In the last month, the UK press has made much of the fact that autism is on the rise in children under four and has resulted in the need for hundreds of extra teaching assistants in both nursery and reception classes.
Much has been attributed to the impact of Covid on delayed development and socialisation. However, studies are being published worldwide highlighting that many of these young children are being misdiagnosed and that, in fact, they have what has been termed ‘virtual autism’.
Virtual autism is a condition that is understood to occur when young children under the age of four are exposed to excessive screen time. Excessive screen viewing of iPads, mobile phones and electronic games can result in autistic-like symptoms.
Leading paediatricians have conducted worldwide research and have been astounded by the unlimited screen time that both babies and toddlers are allowed.
Over-exposure to screentime is defined by experts as more than two hours per day. More than this has been found to affect brain development, leading to cognitive abilities being affected, speech delay and certain behavioural issues, resulting in children that are not able to interact positively with their peers.
The problem is reaching the correct diagnosis and avoiding the labelling of a child as autistic on the autism spectrum and all of the implications that are associated with this identification. In fact, virtual autism can be rectified over a period of time.
Positively, there now exists a wealth of research on the condition and, after much debate, both paediatricians and psychologists are acknowledging the existence of virtual autism and the over-diagnosis of children as autistic.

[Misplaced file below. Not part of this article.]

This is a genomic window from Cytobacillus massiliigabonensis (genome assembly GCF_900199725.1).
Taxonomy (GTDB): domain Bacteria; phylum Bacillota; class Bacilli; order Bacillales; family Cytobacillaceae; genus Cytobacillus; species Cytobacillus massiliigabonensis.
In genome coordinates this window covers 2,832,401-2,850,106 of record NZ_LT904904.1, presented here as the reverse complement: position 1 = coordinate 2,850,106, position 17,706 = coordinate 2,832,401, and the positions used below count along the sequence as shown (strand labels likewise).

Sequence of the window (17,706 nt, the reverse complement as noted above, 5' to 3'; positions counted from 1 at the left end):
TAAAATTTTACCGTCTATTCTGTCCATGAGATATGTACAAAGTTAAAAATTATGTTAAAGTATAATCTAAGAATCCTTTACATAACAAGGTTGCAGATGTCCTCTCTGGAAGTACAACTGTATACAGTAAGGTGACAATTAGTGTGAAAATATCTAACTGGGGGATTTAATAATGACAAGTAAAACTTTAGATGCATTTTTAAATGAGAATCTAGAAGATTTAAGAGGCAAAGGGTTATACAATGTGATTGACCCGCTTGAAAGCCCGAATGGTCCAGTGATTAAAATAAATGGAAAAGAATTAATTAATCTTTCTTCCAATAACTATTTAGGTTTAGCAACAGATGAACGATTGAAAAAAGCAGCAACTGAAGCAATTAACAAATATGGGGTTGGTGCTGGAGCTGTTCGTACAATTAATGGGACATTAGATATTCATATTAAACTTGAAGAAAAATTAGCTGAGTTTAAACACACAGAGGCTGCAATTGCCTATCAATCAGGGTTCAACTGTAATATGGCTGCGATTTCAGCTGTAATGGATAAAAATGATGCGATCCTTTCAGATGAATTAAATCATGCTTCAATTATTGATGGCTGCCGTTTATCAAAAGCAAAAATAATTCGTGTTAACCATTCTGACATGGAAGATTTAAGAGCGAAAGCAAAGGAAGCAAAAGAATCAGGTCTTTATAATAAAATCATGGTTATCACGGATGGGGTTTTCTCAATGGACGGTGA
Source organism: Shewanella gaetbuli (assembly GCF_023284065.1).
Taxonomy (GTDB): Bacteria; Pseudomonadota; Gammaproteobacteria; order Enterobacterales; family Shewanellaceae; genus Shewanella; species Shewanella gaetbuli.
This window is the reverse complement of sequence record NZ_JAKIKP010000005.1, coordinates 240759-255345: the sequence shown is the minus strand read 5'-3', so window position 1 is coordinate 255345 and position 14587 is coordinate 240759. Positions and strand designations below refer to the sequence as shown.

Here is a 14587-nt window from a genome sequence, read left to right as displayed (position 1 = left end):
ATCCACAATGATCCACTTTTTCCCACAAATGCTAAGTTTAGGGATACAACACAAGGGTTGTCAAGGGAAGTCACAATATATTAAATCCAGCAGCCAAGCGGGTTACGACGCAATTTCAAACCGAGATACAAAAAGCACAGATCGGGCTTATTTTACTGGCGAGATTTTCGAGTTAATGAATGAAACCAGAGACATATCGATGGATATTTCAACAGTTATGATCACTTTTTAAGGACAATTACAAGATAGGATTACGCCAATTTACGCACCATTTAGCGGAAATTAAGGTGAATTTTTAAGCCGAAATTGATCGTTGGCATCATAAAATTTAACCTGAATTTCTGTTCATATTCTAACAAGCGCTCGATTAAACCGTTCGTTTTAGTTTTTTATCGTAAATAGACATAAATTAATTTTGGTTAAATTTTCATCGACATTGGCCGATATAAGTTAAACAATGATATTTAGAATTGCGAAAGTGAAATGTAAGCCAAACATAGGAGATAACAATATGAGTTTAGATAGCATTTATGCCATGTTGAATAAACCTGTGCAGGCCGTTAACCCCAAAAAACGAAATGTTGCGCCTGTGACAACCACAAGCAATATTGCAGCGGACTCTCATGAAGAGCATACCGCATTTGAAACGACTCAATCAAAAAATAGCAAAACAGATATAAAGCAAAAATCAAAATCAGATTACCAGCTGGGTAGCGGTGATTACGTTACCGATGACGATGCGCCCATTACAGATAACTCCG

As the old adage states, prevention is better than cure. As parents, it is vital that we do all we can to avoid virtual autism. Screen time should be extremely limited in the developing first years and interactive time with peers and adults should be valued and planned for. Toys should be fun, stimulating and engaging.
Physical activities and outside play need to be maximised.
That being said, very encouragingly, virtual autism can be counteracted as the brain is one of the body’s most amazing organs. It can be healed through the correct type of stimulation and interaction. Brain cells can regenerate, and symptoms eliminated in young children.
This can be achieved with the help of all entities working together both at home and pre-school/nursery by:
- Eliminating screen time
- Actively exploring the world around us through a wide range of activities
- Planned social interaction with peers
- Value-added quality time with parents and adults such as bedtime stories, cooking together, gardening, etc.
- Introducing physical activities as a family at nursery/preschool and through participating in age-appropriate sporting pursuits
- Research has shown that, with measures such as these in place, virtual autism has been observed to reduce dramatically in children and, in many instances, the child no longer displays any symptoms at all.
By Penelope Best, Head of School,
Eupheus International School, Loulé